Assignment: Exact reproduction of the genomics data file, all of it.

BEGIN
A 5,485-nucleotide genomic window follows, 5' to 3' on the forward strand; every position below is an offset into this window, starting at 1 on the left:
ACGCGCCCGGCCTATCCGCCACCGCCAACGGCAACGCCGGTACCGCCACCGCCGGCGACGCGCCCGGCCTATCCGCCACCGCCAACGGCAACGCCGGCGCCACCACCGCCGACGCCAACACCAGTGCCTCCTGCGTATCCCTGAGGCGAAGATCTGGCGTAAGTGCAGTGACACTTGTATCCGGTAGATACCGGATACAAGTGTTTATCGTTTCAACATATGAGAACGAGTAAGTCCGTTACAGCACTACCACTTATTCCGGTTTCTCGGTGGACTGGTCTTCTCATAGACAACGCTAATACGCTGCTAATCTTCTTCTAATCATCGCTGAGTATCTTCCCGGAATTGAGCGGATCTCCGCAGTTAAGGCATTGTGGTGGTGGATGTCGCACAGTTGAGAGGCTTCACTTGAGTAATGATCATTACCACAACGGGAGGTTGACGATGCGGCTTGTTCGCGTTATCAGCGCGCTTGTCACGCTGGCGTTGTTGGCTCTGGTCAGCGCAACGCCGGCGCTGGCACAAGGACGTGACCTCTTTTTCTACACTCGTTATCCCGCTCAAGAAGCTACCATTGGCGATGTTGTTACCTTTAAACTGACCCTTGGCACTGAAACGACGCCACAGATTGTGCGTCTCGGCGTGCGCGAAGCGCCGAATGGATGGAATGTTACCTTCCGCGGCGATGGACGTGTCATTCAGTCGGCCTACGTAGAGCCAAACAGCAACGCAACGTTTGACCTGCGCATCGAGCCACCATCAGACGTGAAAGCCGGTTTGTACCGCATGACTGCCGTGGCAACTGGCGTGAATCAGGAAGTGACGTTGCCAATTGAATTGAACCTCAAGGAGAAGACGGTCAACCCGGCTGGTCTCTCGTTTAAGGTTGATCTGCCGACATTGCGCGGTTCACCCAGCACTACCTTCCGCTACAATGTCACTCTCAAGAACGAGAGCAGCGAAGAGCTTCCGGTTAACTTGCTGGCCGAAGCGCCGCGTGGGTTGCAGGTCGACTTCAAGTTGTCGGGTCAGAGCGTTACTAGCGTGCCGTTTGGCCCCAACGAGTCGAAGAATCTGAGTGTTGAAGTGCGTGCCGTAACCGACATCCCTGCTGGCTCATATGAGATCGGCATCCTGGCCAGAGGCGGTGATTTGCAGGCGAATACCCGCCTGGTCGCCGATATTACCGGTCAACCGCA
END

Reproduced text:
A 5,485-nucleotide genomic window follows, 5' to 3' on the forward strand; every position below is an offset into this window, starting at 1 on the left:
ACGCGCCCGGCCTATCCGCCACCGCCAACGGCAACGCCGGTACCGCCACCGCCGGCGACGCGCCCGGCCTATCCGCCACCGCCAACGGCAACGCCGGCGCCACCACCGCCGACGCCAACACCAGTGCCTCCTGCGTATCCCTGAGGCGAAGATCTGGCGTAAGTGCAGTGACACTTGTATCCGGTAGATACCGGATACAAGTGTTTATCGTTTCAACATATGAGAACGAGTAAGTCCGTTACAGCACTACCACTTATTCCGGTTTCTCGGTGGACTGGTCTTCTCATAGACAACGCTAATACGCTGCTAATCTTCTTCTAATCATCGCTGAGTATCTTCCCGGAATTGAGCGGATCTCCGCAGTTAAGGCATTGTGGTGGTGGATGTCGCACAGTTGAGAGGCTTCACTTGAGTAATGATCATTACCACAACGGGAGGTTGACGATGCGGCTTGTTCGCGTTATCAGCGCGCTTGTCACGCTGGCGTTGTTGGCTCTGGTCAGCGCAACGCCGGCGCTGGCACAAGGACGTGACCTCTTTTTCTACACTCGTTATCCCGCTCAAGAAGCTACCATTGGCGATGTTGTTACCTTTAAACTGACCCTTGGCACTGAAACGACGCCACAGATTGTGCGTCTCGGCGTGCGCGAAGCGCCGAATGGATGGAATGTTACCTTCCGCGGCGATGGACGTGTCATTCAGTCGGCCTACGTAGAGCCAAACAGCAACGCAACGTTTGACCTGCGCATCGAGCCACCATCAGACGTGAAAGCCGGTTTGTACCGCATGACTGCCGTGGCAACTGGCGTGAATCAGGAAGTGACGTTGCCAATTGAATTGAACCTCAAGGAGAAGACGGTCAACCCGGCTGGTCTCTCGTTTAAGGTTGATCTGCCGACATTGCGCGGTTCACCCAGCACTACCTTCCGCTACAATGTCACTCTCAAGAACGAGAGCAGCGAAGAGCTTCCGGTTAACTTGCTGGCCGAAGCGCCGCGTGGGTTGCAGGTCGACTTCAAGTTGTCGGGTCAGAGCGTTACTAGCGTGCCGTTTGGCCCCAACGAGTCGAAGAATCTGAGTGTTGAAGTGCGTGCCGTAACCGACATCCCTGCTGGCTCATATGAGATCGGCATCCTGGCCAGAGGCGGTGATTTGCAGGCGAATACCCGCCTGGTCGCCGATATTACCGGTCAACCGCA